, at the same time gently tell them that the real opprtunity to learn about and engage in networking was when you had a job. The real value proposition for networking is connecting to people in order to give...not get.
Sites that exist for "jobs" as pure plays are inevitably going to be replaced as employers find new ways to reach their targeted audience....not as the focus of their audience's interest but as something they discover in their peripheral vision. Affinity-specific restricted networks (corporate alumni, fraternities and sororities, professional associations, school alumni, etc.) will be great communities of interest to corporations who will find cheap, user friendly ways to insert information "in the peripheral vision" of the members.
On the other hand, serious career management sites that offer potential jobseekers highly relevant information can succeed ...but there isn't a single one among the 40,000 job boards that comes close to meeting the minimum standards I would set (versus the standards others might set ...but that is a much more intense discussion).…
to learn than to learn from others mistakes, if you are open enough to learn from them and humble enough to think you can learn anything from a site/community such as RBC.
I've made heaps of mistakes in my career, but hopefully I've taken a lesson from it. I learnt a lot politically this way, I was way to trusting at the start of my career and got burned subtly at the beginning.
A silly mistake... We had a huge drive back in the mid-late 90s when I was starting my career. I was overwhelmed by resumes, messages and general interest to a campaign my company was running. In a stressed mode with the idea of candidate care, I ensured I emailed every single applicant back thanking them for their response, promising a prompt response. However, sending them all individually seemed too time and effort intensive, so I put as many as I could on the one email and pressed send. I was new to technology, email (Eudora of all things) was new to me (I was still receiving cv's via fax and we kept hard copies), little did I realise that I put everyone in the "TO" part of the email. I was pretty proud of myself.... until the responses started coming back.. Guess what people were upset about a lack of confidentiality (and rightly so). My Managers were equally upset. I felt sick... my sentence.... I had to individually call every single person on the list, apologise for my error and smooth it all over. Let me assure you there were a lot of phone calls. I overcame, and after a few days of struggling to make eye contact with my managers, placements were made, the world turned and we kept moving forward. Was that day bad? yes... the worst I had in my career? No.. did I learn something, and not forgotten it EVER.. yes!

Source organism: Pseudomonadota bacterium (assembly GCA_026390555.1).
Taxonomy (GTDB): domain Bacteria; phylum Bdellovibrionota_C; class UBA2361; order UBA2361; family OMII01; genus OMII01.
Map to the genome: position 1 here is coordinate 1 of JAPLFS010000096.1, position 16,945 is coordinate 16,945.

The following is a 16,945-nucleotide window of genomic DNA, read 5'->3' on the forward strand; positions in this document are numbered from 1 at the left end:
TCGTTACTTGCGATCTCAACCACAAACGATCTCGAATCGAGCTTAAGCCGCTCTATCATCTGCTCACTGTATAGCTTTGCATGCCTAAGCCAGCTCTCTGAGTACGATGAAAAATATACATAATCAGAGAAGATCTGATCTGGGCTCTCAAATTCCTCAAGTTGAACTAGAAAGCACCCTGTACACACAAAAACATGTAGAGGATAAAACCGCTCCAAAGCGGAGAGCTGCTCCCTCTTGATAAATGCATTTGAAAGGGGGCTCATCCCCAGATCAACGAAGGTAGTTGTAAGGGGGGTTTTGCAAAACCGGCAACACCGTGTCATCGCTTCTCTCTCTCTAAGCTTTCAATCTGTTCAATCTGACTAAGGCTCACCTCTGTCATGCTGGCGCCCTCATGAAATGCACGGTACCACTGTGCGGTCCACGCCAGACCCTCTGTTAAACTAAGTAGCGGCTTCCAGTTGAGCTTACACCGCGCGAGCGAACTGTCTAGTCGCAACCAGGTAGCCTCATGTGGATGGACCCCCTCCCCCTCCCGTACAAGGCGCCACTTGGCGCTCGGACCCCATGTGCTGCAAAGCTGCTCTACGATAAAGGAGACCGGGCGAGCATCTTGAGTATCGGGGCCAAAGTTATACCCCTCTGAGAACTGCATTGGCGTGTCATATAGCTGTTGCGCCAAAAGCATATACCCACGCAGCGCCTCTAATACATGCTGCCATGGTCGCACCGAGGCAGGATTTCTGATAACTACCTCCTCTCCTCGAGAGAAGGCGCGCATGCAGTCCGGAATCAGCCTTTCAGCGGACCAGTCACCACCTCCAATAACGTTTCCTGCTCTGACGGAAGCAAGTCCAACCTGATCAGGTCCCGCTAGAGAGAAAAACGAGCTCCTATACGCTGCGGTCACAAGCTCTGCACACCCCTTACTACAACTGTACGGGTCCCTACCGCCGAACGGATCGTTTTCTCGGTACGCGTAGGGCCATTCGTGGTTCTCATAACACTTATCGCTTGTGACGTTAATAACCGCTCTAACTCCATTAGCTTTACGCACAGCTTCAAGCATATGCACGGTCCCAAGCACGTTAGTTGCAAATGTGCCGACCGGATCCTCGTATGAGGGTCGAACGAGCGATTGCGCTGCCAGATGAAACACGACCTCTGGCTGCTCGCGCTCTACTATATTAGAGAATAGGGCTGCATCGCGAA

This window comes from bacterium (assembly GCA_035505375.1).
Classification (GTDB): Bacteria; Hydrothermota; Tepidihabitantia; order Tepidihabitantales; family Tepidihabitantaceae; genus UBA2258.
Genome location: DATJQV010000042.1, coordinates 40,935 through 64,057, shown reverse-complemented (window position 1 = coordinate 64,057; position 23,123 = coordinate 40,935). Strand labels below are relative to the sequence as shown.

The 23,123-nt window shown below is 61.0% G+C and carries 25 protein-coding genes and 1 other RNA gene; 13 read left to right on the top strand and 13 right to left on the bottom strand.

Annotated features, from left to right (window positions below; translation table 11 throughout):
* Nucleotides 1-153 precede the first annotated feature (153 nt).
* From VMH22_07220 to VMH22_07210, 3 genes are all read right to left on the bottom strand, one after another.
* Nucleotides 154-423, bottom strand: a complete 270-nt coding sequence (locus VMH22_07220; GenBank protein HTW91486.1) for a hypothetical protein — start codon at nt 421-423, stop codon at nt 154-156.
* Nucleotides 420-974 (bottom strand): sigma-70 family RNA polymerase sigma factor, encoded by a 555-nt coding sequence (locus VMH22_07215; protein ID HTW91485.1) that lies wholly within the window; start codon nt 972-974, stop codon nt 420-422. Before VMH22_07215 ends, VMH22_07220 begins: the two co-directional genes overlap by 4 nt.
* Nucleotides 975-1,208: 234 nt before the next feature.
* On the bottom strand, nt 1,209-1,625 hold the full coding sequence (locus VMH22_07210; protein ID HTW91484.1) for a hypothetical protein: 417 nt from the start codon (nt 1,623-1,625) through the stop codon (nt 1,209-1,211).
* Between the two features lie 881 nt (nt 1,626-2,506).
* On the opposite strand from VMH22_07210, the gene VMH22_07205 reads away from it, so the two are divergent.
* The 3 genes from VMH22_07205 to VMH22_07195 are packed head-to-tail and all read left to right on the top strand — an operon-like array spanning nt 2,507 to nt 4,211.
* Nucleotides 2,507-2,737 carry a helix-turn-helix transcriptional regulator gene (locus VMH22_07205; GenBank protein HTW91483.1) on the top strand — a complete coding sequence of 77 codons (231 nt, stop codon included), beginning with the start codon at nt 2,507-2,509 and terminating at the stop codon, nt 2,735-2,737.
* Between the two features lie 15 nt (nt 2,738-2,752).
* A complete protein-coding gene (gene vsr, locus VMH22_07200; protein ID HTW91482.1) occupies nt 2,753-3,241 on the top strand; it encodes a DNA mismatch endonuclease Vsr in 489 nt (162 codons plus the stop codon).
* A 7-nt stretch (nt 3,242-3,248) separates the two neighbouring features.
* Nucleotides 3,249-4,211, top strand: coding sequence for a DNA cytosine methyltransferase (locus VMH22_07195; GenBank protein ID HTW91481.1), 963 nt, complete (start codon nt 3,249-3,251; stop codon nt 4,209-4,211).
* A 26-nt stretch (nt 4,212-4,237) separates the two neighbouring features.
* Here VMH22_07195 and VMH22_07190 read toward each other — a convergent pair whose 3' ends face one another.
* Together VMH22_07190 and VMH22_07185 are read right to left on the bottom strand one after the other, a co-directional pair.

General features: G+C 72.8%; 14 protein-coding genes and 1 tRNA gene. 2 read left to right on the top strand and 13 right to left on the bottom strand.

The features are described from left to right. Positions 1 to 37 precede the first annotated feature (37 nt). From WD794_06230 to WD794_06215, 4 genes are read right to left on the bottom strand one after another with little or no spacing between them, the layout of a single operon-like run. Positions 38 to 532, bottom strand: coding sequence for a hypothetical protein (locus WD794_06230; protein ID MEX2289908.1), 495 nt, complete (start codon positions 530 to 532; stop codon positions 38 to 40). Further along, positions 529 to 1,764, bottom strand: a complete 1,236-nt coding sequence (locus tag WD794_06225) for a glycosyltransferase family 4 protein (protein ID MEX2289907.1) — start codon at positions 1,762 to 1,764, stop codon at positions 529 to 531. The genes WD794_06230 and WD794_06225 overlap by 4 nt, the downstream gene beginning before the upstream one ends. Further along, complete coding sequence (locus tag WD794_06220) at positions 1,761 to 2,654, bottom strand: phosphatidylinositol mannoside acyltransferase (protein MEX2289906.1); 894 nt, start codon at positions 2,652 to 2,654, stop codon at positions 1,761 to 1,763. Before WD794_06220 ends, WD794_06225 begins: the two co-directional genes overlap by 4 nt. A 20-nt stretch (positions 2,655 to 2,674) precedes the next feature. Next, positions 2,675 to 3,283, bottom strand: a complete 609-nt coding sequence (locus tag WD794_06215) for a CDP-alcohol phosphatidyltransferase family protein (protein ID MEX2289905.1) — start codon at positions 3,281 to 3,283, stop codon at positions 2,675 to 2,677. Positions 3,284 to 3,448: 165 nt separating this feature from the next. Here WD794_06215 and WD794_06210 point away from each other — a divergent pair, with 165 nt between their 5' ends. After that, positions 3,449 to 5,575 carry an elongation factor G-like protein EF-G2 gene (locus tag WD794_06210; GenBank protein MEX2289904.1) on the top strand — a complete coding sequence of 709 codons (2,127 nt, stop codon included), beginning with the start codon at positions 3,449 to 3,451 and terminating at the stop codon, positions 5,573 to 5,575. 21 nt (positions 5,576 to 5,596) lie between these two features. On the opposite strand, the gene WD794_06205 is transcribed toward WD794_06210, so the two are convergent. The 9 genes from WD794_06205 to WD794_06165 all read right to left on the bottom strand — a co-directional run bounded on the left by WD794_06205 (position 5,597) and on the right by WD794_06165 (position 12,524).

As this is a forum for learning and sharing, I am inviting people to add/share their mistakes that they have learnt from so that the rest of us can learn.…
this yeah?) Or is this what happens to Social networking sites when we have to work harder to stay ahead of the game.
I am a huge fan of this site, and check it out as often as possible. Knowing I will learn something to continue my value add to my company and myself somewhere.
However if this is what just happens when things get tighter in the market, are the value in these sites real? If they are really valuable surely activity, questioning and discussions would go up? (Maybe not the blogposts as they do take time and real effort to continuously post.)…
articipants and from those who were interested (especially "Boolean Beginners"), is that one of their major problems in their practice is dealing with too much information. As an example, some people feel they cannot even start to source on Google because they need to learn "all" about the advanced operators and sites to X-ray before they do.
So what I am trying to do is to pick and choose a small subset of technologies that I know can work and create practical results for a sourcer (and I know this from my hands-on practice). I then encourage people to get their feet wet before they learn how to use more.
Of course, a beginner webinar like that may not serve a more advanced sourcer who wants to know and use multiple search and metasearch engines, all twitter sites that are out there, etc.
It seems to me that announcing talks on many, many technologies and sites has its marketing advantage for trainers who give them. People are drawn to come to a webinar that covers 10 times many more sites and costs the same as another one. What happens next for some participants, is that too much material is hard to absorb, so they may come back for more...
If you sign up for a webinar, what matters to you in terms of its content? Is it more interesting to hear about 1,000 ways to source or hear about 5 select ways to source that are likely to bring results? (Of course there paid and free webinars, and there's a question of cost as well; I am more interested to hear what the desired content might be.)
Thanks for your feedback,